Above: Basil was prized for its healing properties for external wounds in the Middle Ages. The image of basil (note the presence of a woman and man) on the verso (left) is taken from the Tacuinum Sanitatis, in this case Codex Latinus 9333 from the Bibliothèque de France in Paris (click here to view a larger version). It was also a symbol of hate (read on).
I never imagined that my post the other day on Fake Pesto would lead to such a long comment thread here at the blog and over in the Facebook feed.
Here at the blog, Hande pointed out rightly that pesto, literally pestle, denotes the dressing for pasta made of ground basil, cheese, pine nuts, garlic, and olive oil. I was surprised to learn that the Genoese Pesto Consortium’s officially sanctioned recipe allows for walnuts (as a substitute for pine nuts) and Parmigiano Reggiano along with (the more traditional, in my view) Pecorino. As per Hande’s comment, when I wrote that pesto is traditionally served with boiled potatoes and green beans, I should have noted that the dish is properly called pesto avvantaggiato, literally, enriched pesto, whereby trenette or trofie (noodles) are tossed with the pesto, the boiled potatoes and green beans, and some of the cooking water from the vegetables. Thanks again, Hande, for keeping me on my toes!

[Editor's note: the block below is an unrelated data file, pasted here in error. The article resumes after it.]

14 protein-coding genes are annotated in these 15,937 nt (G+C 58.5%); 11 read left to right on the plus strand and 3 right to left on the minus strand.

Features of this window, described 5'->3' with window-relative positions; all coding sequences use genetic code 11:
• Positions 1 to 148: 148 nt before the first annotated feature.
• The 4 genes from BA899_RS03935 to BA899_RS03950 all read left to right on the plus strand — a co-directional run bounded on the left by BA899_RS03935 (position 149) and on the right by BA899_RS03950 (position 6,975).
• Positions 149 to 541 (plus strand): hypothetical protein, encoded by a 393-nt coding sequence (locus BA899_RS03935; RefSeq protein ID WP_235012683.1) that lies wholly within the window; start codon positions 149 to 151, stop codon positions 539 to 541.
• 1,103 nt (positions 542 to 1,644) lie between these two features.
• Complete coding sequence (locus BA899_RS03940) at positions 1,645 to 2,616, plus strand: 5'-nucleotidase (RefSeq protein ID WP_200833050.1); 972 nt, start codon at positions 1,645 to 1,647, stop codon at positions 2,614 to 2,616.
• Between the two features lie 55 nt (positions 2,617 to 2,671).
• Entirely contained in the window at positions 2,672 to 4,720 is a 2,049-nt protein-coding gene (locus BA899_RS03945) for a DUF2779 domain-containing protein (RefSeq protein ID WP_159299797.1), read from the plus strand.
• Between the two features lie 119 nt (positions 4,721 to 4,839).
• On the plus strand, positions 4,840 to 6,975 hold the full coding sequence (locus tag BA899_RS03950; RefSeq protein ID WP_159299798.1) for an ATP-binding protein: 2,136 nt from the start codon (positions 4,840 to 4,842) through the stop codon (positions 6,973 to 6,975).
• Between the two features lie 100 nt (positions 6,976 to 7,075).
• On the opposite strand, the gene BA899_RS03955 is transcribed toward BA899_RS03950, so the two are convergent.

Image via SchoolGardenWeekly.
But when friend Leslie noted (over in the Facebook thread of the post) that basil is an anti-depressant, I began to think about one of my favorite novelle from Boccaccio’s Decameron, the Tale of Lisabetta da Messina.
Lisabetta’s brothers slay her lover: he appears to her in a dream, and shews her where he is buried: she privily disinters the head, and sets it in a pot of basil, whereon she daily weeps a great while. The pot being taken from her by her brothers, she dies not long after.
And so, saddest of women, knowing that she might not bewail him there, she would gladly, if she could, have carried away the body and given it more honourable sepulture elsewhere; but as she might not so do, she took a knife, and, as best she could, severed the head from the trunk, and wrapped it in a napkin and laid it in the lap of her maid; and having covered the rest of the corpse with earth, she left the spot, having been seen by none, and went home. There she shut herself up in her room with the head, and kissed it a thousand times in every part, and wept long and bitterly over it, till she had bathed it in her tears. She then wrapped it in a piece of fine cloth, and set it in a large and beautiful pot of the sort in which marjoram or basil is planted, and covered it with earth, and therein planted some roots of the goodliest basil of Salerno, and drenched them only with her tears, or water perfumed with roses or orange-blossoms. And ’twas her wont ever to sit beside this pot, and, all her soul one yearning, to pore upon it, as that which enshrined her Lorenzo, and when long time she had so done, she would bend over it, and weep a great while, until the basil was quite bathed in her tears.
Fostered with such constant, unremitting care, and nourished by the richness given to the soil by the decaying head that lay therein, the basil burgeoned out in exceeding great beauty and fragrance.
There is so much I’d love to share about this truly fascinating (at least to me) story and the role that basil plays in it. Boccaccio’s Decameron has so many wonderful references to food and wine in it. (Read the entire tale in English here.) But, ahimè, professional duties call… I hope you enjoy it as much as I do.
In the meantime, here’s a scene from Pasolini’s version of the tale: